The Impact of COVID-19 on the Public Relations Industry
With the onset of the COVID-19 pandemic, the Public Relations field was put under immense pressure. When one-on-one interactions came to a halt, the entire industry, which heavily relies on fostering interpersonal relationships, was threatened. Professionals had to struggle with stress, burnout and the need to adapt to working remotely, and face clients’ reluctance to invest in PR strategies in the midst of a global economic downturn.
Yet, in a June 2020 report by Buzzstream, which surveyed 400 PR professionals in the United States, 73% of respondents declared they remained confident about the value of their work and 59% believed in its effectiveness. But third of them still contemplated a career change, amid a wave of layoffs and pay reduction in PR organizations.
Many companies believe PR is not an essential, or affordable, service at a time of economic uncertainty and global health threat. As a result, the PR and marketing industry has been affected from top to bottom. Advertising giant WPP, for instance, put together a £2bn+ savings plan to recoup losses, after losing 23% of its Chinese revenue due to the pandemic. Freelancers likewise have seen a drop in contracts, and small agencies with few clients are struggling to retain theirs.
According to Buzzstream, 57% of clients have modified their strategies, half of them have reduced their PR budget, and more than a third canceled contracts due to the pandemic. Nevertheless, 21 % of clients have upped their PR budget, which suggests a desire to capitalize on the move to the online world to get ahead of the competition.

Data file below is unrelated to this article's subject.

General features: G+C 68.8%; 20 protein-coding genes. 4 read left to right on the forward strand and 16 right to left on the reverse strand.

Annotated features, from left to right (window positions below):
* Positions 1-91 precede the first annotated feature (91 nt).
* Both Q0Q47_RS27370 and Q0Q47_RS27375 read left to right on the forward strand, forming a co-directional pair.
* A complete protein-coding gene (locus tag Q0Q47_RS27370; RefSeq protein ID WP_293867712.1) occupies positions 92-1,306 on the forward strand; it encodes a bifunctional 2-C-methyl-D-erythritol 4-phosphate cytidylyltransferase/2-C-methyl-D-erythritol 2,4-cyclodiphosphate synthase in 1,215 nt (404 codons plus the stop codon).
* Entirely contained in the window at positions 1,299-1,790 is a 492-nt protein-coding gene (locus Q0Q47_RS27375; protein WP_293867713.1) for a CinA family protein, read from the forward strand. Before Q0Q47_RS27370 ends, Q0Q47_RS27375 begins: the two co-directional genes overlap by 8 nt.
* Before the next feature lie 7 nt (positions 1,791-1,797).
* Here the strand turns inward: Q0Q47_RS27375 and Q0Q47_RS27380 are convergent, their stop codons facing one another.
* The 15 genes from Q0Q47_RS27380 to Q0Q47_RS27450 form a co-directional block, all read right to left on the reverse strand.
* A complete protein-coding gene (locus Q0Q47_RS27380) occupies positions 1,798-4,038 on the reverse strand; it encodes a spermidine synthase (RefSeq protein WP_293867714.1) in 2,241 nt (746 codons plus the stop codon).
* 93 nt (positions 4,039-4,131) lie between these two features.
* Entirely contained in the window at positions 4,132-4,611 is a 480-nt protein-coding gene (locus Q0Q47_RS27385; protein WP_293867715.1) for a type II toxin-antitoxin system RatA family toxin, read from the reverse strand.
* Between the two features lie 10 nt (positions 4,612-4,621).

The pandemic has brought the world online more than ever before, forcing the PR industry to adapt – a move to the digital that represents at once an opportunity and a challenge for communicators. The lockdown impeded traditional live happenings such as product launches and media events, but PR professionals might turn to new revenue streams, like organizing virtual or experiential events and meetings, or find new ways to distribute content.
Moreover, since the pandemic makes normal marketing seems irrelevant and even self-serving, the industry has had to change the nature of its pitches. Since March, 62% of paid and earned media pitches referenced COVID-19, and 57% talked about business innovation during the pandemic. There has also been a significant move towards feel-good stories, centered around health, wellness, lifestyle, and education – a tactic that can create an image of positivity and reliability around a brand while waiting for the situation to get better. Demand for PR services in certain sectors related to technology (e-commerce and telecom, for instance), pharmaceuticals, and crisis communication has also risen as a direct result of the pandemic. Meanwhile, in the public sector, communication is buzzing about public education and information about COVID-19.
Ultimately, the PR industry as a whole must make intelligent use of new technologies to pivot to the digital realm, convince clients of its value, and direct client strategies to address the pandemic while maintaining their brand on-message.